This would then signal that Jo needs some understanding and empathy for the need that comes up in her when I say what I’ve said. So now I need to move from the mode of expressing myself to the mode of receiving the other person.

Receiving others


What do you imagine Jo’s needs might be? Before reading on, can you have a guess?

We might guess that Jo probably also needs some understanding, maybe for the pressure she is under to get the job done on time. So we might try and empathically guess her need like this:

Me: ‘So are you concerned [feeling] that we complete this task [need] within the deadline?’
Jo: ‘Yes, you have no idea the demands that are continually placed on me from the directors!’
Me: ‘So you are feeling quite a bit of pressure [feeling] from above?’
Jo: ‘That’s an understatement!’

This is effectively Jo’s way of saying, ‘Yes’. So we have started to make an empathic connection with her. This means that the other person begins to feel that his or her needs are being respectfully understood.

If Jo said ‘No! That’s not what I need!’ Then we would guess again. When we use the NVC process, we never guess wrong, we just guess human! Each guess, even if it isn’t accurate, is a genuine attempt to connect with what is most human in the other person – their feelings and needs. And most people will appreciate your attempt at trying to understand them in this way, rather than the usual form of communications, which are often defensive comments or counter-attacking criticism!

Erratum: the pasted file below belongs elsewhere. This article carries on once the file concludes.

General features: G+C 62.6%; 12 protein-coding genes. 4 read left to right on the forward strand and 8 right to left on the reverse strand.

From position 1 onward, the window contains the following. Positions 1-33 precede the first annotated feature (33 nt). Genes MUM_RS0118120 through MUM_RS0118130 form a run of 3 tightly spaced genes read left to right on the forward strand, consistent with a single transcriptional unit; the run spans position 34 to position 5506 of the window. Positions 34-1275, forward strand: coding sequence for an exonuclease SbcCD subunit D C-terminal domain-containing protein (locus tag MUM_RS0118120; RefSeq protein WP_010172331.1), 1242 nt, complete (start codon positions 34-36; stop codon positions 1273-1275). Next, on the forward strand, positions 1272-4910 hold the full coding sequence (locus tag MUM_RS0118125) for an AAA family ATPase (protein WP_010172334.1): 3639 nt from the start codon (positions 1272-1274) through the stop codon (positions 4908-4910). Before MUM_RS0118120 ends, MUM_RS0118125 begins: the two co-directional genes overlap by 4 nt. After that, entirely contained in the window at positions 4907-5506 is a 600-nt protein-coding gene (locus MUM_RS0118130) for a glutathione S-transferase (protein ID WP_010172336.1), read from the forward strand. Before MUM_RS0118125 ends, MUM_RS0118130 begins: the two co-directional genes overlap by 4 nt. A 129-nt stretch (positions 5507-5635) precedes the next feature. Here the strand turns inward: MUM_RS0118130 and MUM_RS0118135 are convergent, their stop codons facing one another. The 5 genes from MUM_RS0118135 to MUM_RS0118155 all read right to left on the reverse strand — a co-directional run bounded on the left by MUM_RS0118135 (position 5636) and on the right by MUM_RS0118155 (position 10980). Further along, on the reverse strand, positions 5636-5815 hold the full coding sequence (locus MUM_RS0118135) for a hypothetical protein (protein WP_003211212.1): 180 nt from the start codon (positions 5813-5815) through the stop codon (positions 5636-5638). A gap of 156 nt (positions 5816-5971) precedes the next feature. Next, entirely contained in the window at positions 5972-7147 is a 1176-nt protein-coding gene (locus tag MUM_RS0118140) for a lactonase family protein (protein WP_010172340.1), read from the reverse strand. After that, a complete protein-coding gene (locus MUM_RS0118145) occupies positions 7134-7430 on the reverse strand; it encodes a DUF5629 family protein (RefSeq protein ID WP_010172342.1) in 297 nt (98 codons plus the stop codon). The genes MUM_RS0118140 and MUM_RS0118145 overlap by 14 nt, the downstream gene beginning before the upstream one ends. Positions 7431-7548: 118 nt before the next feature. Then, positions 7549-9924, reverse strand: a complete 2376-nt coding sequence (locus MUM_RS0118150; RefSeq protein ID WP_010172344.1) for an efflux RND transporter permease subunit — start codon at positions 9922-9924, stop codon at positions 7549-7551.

It is often helpful to stay in this mode of empathically connecting with the other person, and guess their feelings or needs several times as they unburden themselves, to build their sense of being heard and understood. The more they sense that you are concerned about them and their needs, the more willing they will be to listen to yours.

The dance of communication

Once they have been heard, then the dance of communication moves on, this time back to the mode of expressing yourself. We continue to move back and forward between expressing ourselves and receiving the other person, until we reach a point where everyone concerned has been understood, and their needs have been mutually connected. We can then look for strategies or solutions that will meet the needs of all concerned.